The protean prowler is locked into a chaotic vigilante identity and replaces vigilante specialization with access to scaling unchained eidolon evolutions, which they may reassign Constitution modifier times per day - this process takes 1 minute and covers half the points - so two uses for complete reassigning. This pool can also alternatively be used to use evolution points to duplicate a scaling array of transformations, duplicating the effects of ever more potent spells. The process of investing the evolution points to affect these changes could have been worded slightly more concisely - as presented, I am not sure whether the evolution points required for the respective transformation are regained upon its end - I assume no, but "invest" does imply that in contrast to "spend"...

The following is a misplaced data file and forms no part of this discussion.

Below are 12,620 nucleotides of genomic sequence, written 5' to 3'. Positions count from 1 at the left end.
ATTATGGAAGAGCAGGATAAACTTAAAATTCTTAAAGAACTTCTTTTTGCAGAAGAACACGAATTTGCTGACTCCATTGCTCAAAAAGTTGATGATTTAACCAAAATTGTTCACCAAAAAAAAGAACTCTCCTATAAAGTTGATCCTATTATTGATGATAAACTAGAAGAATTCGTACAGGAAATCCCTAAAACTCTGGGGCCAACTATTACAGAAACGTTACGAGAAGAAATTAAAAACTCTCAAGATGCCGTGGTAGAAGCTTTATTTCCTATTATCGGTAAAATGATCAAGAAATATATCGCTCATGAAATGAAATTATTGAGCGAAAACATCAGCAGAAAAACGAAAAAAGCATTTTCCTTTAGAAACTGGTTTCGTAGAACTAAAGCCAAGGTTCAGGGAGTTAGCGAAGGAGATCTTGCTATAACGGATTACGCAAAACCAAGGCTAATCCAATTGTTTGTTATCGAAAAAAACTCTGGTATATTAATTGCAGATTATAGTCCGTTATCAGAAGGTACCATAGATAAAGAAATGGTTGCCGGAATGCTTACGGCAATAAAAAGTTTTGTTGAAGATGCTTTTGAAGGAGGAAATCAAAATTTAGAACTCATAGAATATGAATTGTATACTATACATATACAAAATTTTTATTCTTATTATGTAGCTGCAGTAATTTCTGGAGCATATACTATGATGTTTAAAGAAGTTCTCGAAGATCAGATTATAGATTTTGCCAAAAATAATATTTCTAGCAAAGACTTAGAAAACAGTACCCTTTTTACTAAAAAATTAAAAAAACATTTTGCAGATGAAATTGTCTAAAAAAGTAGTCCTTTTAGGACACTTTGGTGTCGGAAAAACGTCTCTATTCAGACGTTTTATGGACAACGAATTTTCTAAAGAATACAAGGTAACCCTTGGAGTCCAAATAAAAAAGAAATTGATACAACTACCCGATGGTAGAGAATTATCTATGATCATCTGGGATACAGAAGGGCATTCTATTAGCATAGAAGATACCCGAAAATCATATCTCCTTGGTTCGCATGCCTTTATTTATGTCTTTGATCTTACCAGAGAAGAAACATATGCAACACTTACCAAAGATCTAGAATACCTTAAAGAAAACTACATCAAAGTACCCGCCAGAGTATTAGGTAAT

Anyways, onwards to the shadow savant, who replaces vigilante specialization with shadow clone, a duplicate they can generate as a standard action within 30 ft., a total of 1/2 class level + Cha-mod times per day. The Disguise check rolled as part of creating this clone is also the Perception DC required to notice that the clone is not actually real.. The clone lasts for Cha-mod rounds and has an AC of 10 + Dex-mod + Cha-mod +1/2 class level and vanishes on a successful hit. It is properly codified as an illusion [shadow] effect, so kudos there. The maximum distance it can travel from the savant is equal to 45 ft., +15 ft. per level. At 4th level and every 4 levels thereafter, the ability conjures forth an additional shadow, and when sharing the space with the savant, they duplicate mirror image's benefits. Only one use of the ability may be in effect at any given time and all shadows may be controlled with the same swift action - all in all a mechanically sound take on a very difficult concept to pull off. The archetype adds shadow control techniques to their arsenal of social talents, allowing for shadow control beyond line of sight, light-dimming, longer-lasting duplicates, control over the shape of the shadows, the ability to see through their eyes...and at higher levels, things become awesome and include swapping places - kudos, btw.: Codified as teleportation effect.